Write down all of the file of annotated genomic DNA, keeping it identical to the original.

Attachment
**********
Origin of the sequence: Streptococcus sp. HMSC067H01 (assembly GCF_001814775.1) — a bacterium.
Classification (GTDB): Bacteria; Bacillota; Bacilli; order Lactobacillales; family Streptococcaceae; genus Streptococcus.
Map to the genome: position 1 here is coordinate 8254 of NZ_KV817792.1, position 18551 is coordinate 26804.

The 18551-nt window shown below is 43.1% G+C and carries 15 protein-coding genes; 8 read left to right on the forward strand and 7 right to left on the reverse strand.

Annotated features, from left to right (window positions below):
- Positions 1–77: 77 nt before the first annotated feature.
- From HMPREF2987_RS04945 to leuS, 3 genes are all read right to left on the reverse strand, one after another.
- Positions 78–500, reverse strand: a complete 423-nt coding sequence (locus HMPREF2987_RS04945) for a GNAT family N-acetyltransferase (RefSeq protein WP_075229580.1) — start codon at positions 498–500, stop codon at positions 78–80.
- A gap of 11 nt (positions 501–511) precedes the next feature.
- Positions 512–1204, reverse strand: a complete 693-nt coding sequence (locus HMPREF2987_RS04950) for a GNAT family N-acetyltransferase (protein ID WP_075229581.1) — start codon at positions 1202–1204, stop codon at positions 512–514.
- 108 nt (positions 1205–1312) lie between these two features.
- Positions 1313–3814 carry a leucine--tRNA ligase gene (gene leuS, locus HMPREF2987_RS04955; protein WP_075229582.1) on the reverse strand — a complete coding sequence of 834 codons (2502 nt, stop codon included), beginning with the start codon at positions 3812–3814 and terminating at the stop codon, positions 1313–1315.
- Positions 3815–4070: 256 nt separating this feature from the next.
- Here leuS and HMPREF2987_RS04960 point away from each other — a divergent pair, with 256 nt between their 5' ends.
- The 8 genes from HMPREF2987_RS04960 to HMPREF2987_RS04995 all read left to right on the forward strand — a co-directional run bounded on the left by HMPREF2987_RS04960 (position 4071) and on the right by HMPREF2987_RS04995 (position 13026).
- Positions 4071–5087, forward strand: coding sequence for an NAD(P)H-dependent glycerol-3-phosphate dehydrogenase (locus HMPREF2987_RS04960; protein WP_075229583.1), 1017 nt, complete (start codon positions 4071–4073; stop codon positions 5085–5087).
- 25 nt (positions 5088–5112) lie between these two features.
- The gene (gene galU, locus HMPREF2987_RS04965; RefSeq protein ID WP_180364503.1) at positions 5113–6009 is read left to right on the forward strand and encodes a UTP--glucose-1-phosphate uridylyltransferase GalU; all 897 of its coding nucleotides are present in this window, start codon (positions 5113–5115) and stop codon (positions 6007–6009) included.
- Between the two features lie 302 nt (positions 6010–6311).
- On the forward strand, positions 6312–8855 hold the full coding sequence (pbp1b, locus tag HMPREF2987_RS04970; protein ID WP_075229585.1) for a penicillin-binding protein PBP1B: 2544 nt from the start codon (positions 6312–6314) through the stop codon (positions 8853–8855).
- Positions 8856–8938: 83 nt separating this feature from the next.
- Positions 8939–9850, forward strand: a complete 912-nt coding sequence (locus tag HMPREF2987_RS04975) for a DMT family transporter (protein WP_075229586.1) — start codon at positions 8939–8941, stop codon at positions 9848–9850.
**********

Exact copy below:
Origin of the sequence: Streptococcus sp. HMSC067H01 (assembly GCF_001814775.1) — a bacterium.
Classification (GTDB): Bacteria; Bacillota; Bacilli; order Lactobacillales; family Streptococcaceae; genus Streptococcus.
Map to the genome: position 1 here is coordinate 8254 of NZ_KV817792.1, position 18551 is coordinate 26804.

The 18551-nt window shown below is 43.1% G+C and carries 15 protein-coding genes; 8 read left to right on the forward strand and 7 right to left on the reverse strand.

Annotated features, from left to right (window positions below):
- Positions 1–77: 77 nt before the first annotated feature.
- From HMPREF2987_RS04945 to leuS, 3 genes are all read right to left on the reverse strand, one after another.
- Positions 78–500, reverse strand: a complete 423-nt coding sequence (locus HMPREF2987_RS04945) for a GNAT family N-acetyltransferase (RefSeq protein WP_075229580.1) — start codon at positions 498–500, stop codon at positions 78–80.
- A gap of 11 nt (positions 501–511) precedes the next feature.
- Positions 512–1204, reverse strand: a complete 693-nt coding sequence (locus HMPREF2987_RS04950) for a GNAT family N-acetyltransferase (protein ID WP_075229581.1) — start codon at positions 1202–1204, stop codon at positions 512–514.
- 108 nt (positions 1205–1312) lie between these two features.
- Positions 1313–3814 carry a leucine--tRNA ligase gene (gene leuS, locus HMPREF2987_RS04955; protein WP_075229582.1) on the reverse strand — a complete coding sequence of 834 codons (2502 nt, stop codon included), beginning with the start codon at positions 3812–3814 and terminating at the stop codon, positions 1313–1315.
- Positions 3815–4070: 256 nt separating this feature from the next.
- Here leuS and HMPREF2987_RS04960 point away from each other — a divergent pair, with 256 nt between their 5' ends.
- The 8 genes from HMPREF2987_RS04960 to HMPREF2987_RS04995 all read left to right on the forward strand — a co-directional run bounded on the left by HMPREF2987_RS04960 (position 4071) and on the right by HMPREF2987_RS04995 (position 13026).
- Positions 4071–5087, forward strand: coding sequence for an NAD(P)H-dependent glycerol-3-phosphate dehydrogenase (locus HMPREF2987_RS04960; protein WP_075229583.1), 1017 nt, complete (start codon positions 4071–4073; stop codon positions 5085–5087).
- 25 nt (positions 5088–5112) lie between these two features.
- The gene (gene galU, locus HMPREF2987_RS04965; RefSeq protein ID WP_180364503.1) at positions 5113–6009 is read left to right on the forward strand and encodes a UTP--glucose-1-phosphate uridylyltransferase GalU; all 897 of its coding nucleotides are present in this window, start codon (positions 5113–5115) and stop codon (positions 6007–6009) included.
- Between the two features lie 302 nt (positions 6010–6311).
- On the forward strand, positions 6312–8855 hold the full coding sequence (pbp1b, locus tag HMPREF2987_RS04970; protein ID WP_075229585.1) for a penicillin-binding protein PBP1B: 2544 nt from the start codon (positions 6312–6314) through the stop codon (positions 8853–8855).
- Positions 8856–8938: 83 nt separating this feature from the next.
- Positions 8939–9850, forward strand: a complete 912-nt coding sequence (locus tag HMPREF2987_RS04975) for a DMT family transporter (protein WP_075229586.1) — start codon at positions 8939–8941, stop codon at positions 9848–9850.